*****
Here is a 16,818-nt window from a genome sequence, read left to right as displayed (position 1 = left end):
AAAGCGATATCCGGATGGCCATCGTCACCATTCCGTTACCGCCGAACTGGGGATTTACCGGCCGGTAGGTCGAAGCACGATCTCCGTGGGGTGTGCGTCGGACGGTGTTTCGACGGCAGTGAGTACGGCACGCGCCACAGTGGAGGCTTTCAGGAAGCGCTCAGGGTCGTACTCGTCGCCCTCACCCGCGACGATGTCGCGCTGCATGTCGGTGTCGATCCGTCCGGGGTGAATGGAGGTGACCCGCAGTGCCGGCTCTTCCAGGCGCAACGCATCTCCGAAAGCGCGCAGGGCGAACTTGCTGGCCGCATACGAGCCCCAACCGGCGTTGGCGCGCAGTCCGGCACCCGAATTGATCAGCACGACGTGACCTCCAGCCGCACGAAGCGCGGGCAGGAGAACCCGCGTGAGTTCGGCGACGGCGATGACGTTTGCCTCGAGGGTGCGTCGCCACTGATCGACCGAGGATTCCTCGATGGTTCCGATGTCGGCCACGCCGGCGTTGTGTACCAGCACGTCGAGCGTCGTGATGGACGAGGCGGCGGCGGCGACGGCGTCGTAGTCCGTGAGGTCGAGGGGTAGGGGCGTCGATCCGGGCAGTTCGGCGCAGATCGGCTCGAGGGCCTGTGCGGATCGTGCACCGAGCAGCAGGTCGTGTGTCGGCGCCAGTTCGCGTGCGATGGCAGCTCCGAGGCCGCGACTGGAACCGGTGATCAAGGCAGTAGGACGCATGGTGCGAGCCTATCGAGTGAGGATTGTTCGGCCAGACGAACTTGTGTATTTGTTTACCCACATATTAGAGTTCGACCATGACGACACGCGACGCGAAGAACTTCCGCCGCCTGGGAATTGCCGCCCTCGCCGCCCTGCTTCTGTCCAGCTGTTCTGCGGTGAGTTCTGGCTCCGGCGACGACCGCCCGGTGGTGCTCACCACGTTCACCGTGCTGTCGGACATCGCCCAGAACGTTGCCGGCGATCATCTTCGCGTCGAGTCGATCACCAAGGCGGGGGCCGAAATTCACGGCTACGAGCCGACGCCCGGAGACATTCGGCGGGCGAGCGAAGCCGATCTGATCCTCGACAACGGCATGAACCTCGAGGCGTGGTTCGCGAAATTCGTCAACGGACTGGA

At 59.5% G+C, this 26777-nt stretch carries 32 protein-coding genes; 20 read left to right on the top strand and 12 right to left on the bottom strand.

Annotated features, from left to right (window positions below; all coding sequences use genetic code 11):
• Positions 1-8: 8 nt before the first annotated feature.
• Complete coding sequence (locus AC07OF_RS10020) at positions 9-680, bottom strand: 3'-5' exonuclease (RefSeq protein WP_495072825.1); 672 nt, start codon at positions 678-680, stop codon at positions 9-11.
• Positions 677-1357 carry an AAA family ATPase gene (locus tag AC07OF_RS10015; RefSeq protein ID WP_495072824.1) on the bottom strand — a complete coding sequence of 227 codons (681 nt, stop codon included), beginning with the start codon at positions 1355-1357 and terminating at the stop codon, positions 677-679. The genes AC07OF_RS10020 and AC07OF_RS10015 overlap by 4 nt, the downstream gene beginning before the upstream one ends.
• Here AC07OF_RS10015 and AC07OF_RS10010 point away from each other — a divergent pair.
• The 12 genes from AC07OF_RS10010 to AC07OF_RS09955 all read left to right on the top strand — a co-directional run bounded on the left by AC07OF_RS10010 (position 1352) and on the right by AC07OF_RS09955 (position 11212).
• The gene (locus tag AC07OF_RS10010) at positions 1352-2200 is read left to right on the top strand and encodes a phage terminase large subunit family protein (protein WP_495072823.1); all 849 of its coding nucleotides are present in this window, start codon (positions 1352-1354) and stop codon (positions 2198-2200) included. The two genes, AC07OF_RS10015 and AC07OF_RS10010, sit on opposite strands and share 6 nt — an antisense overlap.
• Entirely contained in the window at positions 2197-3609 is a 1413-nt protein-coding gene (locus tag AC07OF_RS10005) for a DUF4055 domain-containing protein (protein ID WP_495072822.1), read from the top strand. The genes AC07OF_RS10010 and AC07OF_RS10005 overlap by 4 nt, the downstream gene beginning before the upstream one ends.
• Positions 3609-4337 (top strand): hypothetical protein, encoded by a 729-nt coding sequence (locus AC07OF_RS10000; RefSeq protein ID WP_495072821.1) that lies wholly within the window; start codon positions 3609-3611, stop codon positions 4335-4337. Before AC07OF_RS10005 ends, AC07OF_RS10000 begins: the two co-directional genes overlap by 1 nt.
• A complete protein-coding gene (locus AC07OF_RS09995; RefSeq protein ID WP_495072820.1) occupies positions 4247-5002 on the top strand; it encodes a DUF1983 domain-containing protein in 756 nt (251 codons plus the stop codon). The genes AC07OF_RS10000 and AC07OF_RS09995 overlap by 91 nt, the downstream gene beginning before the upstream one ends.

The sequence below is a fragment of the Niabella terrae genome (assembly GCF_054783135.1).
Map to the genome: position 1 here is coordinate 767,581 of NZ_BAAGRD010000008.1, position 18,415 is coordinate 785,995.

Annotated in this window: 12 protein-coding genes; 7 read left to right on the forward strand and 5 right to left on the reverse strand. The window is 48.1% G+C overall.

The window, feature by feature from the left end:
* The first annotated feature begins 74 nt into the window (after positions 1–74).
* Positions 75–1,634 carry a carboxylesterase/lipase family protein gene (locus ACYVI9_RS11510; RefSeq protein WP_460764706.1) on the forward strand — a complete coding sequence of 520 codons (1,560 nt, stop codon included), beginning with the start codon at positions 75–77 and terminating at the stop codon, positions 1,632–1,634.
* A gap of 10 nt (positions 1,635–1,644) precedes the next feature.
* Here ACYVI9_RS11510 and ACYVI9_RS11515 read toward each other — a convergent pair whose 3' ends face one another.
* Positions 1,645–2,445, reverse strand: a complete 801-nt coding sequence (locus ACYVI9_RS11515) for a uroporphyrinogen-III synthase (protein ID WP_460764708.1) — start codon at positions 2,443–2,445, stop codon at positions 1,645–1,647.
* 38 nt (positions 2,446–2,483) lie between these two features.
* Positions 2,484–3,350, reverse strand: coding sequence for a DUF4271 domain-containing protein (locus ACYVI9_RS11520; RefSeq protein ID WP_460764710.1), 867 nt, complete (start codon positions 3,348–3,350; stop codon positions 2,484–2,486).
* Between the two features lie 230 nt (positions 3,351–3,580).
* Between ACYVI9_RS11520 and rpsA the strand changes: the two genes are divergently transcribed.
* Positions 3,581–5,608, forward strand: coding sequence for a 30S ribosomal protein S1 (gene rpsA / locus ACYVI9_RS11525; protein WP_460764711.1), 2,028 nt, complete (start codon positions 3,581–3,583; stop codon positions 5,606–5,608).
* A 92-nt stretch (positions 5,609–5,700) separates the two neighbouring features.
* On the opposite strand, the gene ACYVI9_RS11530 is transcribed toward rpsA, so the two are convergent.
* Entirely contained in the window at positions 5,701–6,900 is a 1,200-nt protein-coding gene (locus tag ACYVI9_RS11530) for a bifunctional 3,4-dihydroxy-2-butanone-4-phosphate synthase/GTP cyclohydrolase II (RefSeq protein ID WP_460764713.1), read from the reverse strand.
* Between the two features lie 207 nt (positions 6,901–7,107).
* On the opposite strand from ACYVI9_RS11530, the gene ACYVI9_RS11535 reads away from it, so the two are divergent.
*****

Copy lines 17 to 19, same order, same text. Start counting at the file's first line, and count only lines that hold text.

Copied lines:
The window, feature by feature from the left end:
* The first annotated feature begins 74 nt into the window (after positions 1–74).
* Positions 75–1,634 carry a carboxylesterase/lipase family protein gene (locus ACYVI9_RS11510; RefSeq protein WP_460764706.1) on the forward strand — a complete coding sequence of 520 codons (1,560 nt, stop codon included), beginning with the start codon at positions 75–77 and terminating at the stop codon, positions 1,632–1,634.